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Cosmos Magazine’s Top Ten includes: Universe’s underlying symmetry still baffling and human evolution timeline drastically stretched


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From Michael Lucy at Cosmos:

Antimatter puzzle deepens: Extremely precise measurements of the magnetic properties of the antiproton failed to reveal any difference between it and the proton, leaving scientists baffled about why the universe contains so much matter and so little antimatter. More.

Here’s the story:

Universe’s underlying symmetry still baffling: Magnetic differences between matter and antimatter do not explain why the universe actually exists, writes Cathal O’Connell.

The stories are not rank ordered. Lucy also lists:

Evidence from the oldest-known site of human occupation in Australia is sure to stir debate over human origins. (Cheryl Jones)

Ancestral updates: In a year packed with new insights into the deep history of humanity, two stood out: remains found in Morocco showed that humans much like us have existed for at least 300,000 years (which is 100,000 more than anyone thought); and artefacts from Madjedbebe in the Northern Territory were dated to 65,000 years ago, significantly pushing back the date of human settlement of Australia.

The research, published this week in the British journal, Nature, bolsters the case that the ancestors of the first Australians could have interbred with archaic humans, such as the Denisovans, thought to be close cousins of the Neanderthals.

It also suggests ancient Australians were much more sophisticated than previously thought, and could have had a big impact on the environment.

And we hope no one’s career got wrecked in the past few decades, doubting whatever “ding dong Darwin” was the bumf of the day. It’s becoming increasingly clear that most of the certainty has been ideological, not scientific.

See also: Millennial classic edition: Science writer Michael Shermer make Scientific American’s Top Ten stories list In general, Scientific American is getting pretty self-absorbed when this is a top story. … Overwhelmed by 2017 events? Eh? Gawrylewski apparently isn’t old enough to remember the Cuban Missile Crisis, the moon walks, the fall of the Soviet Union, mapping the human genome… to throw out just a few. She sounds so, well, “millennial,” fronting perennial and often petty gripes as if they were historic changes. Of course, millennials could always grow up. The world out here is actually pretty interesting, provided they can stand it.

A top anthropology finding of year show humans cognitively closer to dogs than chimps


American Council for Science and Health’s 10 biggest junk stories for 2017 include… Stephen Hawking

As to 'why the universe shouldn't exist,' that is, the extreme symmetry in the magnetic moment of protons and anti-protons, there are two FACTS we know: first, the two values are equal, and, second, the universe didn't destroy itself. Hence, the solution to this cunundrum lies elsewhere. And where would that be? In the assumptions made in current-day cosmology. The presumed 'beginning' of the universe is supposedly due to "pair-creation," that is, the production of an electron and a positron through the decay of a high-energy photon, with these same photons being the original make-up of the early universe. It is obvious, then, that "pair-creation", or "pair-production", isn't how the universe began. Simple as that. Now, back to the 'drawing board.' PaV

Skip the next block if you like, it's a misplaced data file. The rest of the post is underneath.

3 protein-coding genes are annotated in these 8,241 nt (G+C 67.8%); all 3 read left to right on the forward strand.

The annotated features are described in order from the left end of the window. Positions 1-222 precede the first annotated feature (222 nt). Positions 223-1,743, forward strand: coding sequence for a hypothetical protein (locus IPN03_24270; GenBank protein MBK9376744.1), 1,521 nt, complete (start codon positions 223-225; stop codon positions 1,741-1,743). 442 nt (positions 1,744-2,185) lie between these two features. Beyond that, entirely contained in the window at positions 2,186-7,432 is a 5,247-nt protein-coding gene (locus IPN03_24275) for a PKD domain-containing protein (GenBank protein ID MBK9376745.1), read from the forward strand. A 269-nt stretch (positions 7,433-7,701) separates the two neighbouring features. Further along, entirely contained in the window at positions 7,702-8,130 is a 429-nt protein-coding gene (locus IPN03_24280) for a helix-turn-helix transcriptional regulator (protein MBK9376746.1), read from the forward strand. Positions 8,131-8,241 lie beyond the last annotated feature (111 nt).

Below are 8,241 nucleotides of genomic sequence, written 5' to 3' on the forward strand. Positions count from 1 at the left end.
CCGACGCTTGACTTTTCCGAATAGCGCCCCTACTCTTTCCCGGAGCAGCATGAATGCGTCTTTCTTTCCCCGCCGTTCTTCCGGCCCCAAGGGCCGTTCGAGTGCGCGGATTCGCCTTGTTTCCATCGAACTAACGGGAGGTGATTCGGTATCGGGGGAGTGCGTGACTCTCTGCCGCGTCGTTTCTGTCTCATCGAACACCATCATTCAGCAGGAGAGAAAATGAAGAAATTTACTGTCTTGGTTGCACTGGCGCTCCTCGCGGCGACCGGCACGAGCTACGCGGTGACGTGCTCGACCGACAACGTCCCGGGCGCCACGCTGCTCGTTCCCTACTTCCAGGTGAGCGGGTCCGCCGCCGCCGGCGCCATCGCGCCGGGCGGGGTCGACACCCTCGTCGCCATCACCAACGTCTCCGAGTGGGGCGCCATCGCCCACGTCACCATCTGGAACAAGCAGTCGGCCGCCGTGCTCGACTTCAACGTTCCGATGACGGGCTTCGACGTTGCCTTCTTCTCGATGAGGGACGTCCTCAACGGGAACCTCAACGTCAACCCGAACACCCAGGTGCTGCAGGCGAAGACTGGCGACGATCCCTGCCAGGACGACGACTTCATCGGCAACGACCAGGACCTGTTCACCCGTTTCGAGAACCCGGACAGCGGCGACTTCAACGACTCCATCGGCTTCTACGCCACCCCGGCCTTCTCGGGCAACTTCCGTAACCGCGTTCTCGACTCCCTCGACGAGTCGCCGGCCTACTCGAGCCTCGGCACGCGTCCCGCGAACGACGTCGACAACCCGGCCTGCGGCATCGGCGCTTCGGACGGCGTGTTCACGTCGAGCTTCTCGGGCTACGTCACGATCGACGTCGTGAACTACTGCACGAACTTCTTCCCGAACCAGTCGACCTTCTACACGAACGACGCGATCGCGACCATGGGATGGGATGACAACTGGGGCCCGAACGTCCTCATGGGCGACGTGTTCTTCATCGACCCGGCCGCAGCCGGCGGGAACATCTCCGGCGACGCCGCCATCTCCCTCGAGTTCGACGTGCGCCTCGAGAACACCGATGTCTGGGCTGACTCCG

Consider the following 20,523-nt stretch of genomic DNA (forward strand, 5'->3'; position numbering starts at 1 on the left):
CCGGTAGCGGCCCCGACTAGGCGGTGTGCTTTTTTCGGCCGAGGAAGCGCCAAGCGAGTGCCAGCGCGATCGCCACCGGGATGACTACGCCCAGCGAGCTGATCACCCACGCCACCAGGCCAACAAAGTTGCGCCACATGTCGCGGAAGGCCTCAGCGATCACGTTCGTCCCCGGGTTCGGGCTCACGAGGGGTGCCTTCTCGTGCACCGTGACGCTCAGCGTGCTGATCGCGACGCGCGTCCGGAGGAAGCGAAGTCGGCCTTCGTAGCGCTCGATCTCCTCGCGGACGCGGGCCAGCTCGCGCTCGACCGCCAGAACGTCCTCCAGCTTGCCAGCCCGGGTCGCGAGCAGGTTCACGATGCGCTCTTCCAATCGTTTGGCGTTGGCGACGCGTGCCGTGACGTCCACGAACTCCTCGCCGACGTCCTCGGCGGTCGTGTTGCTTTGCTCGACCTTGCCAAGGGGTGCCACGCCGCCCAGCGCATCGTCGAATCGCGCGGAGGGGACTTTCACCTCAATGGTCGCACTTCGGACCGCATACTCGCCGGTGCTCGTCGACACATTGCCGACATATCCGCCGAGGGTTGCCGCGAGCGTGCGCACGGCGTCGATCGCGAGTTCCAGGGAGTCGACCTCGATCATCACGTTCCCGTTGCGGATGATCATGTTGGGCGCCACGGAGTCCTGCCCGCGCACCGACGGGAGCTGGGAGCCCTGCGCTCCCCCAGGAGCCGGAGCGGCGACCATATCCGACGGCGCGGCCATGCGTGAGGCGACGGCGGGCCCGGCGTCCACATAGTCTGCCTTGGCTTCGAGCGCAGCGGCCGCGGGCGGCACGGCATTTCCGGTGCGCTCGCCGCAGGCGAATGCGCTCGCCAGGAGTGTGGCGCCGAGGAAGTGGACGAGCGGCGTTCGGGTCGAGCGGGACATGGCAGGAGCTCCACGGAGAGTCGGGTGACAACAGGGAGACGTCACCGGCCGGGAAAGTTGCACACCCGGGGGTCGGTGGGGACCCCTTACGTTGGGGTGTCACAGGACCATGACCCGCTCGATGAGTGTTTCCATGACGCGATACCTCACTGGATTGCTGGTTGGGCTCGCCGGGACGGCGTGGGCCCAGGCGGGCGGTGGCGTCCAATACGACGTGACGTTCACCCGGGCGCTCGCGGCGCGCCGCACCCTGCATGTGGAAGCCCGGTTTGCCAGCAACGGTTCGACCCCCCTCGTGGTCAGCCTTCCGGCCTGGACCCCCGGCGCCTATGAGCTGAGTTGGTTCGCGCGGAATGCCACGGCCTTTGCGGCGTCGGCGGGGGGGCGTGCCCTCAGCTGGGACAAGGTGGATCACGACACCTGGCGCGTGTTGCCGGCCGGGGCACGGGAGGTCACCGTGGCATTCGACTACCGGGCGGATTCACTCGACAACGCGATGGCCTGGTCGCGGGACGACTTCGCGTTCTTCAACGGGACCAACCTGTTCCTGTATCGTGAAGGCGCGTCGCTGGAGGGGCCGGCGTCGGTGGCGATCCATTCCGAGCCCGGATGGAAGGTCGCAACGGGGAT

The trouble isn't so much what we know or don't know. It's what we think we know but don't. The shifting story of human evolution is like a death ruled a homicide. He was found last week in Cincinatti with a bullet hole in his back. Wait, he was found last year in Sacramento hanging from a noose. No, it was Anchorage in 1953, and he had really high cholesterol. But it was still homicide, we're sure. At first it might appear that the determination of homicide was based on evidence. But it quickly becomes apparent that the a) the initial conclusion was never justified by the flimsy evidence, and b) no change to the evidence will ever shake devotion to the conclusion. Science is an astoundingly useful method. But practiced in that way it's futility, and its well-earned credibility is siphoned off to support the irrational. OldAndrew
Seversky- When it comes to evolution it is clear that we don't know much of anything. We don't know how certain hundreds of protein machines evolved. We don't know how vision system evolved. We don't know how eukaryotes evolved from populations of prokaryotes and archaea. We don't know how metazoans evolved from non-metazoans. The list is practically endless. ET
I am shocked - shocked - to find science doesn't know everything. That has been the message from all the great scientists of history and today, hasn't it? Well, no, we don't know everything, not by a long chalk. But we can take some pride in knowing that what we have learnt so far has been through our own efforts. It wasn't handed down engraved on tablets of stone. It was unearthed slowly and painfully using naturalistic assumptions because that was the only way that seemed to work - and still seems to work. You can point to all things we still don't know and sneer and jeer at naturalism all you like but when it comes right down to it you have nothing better to put in its place. Nothing. Seversky

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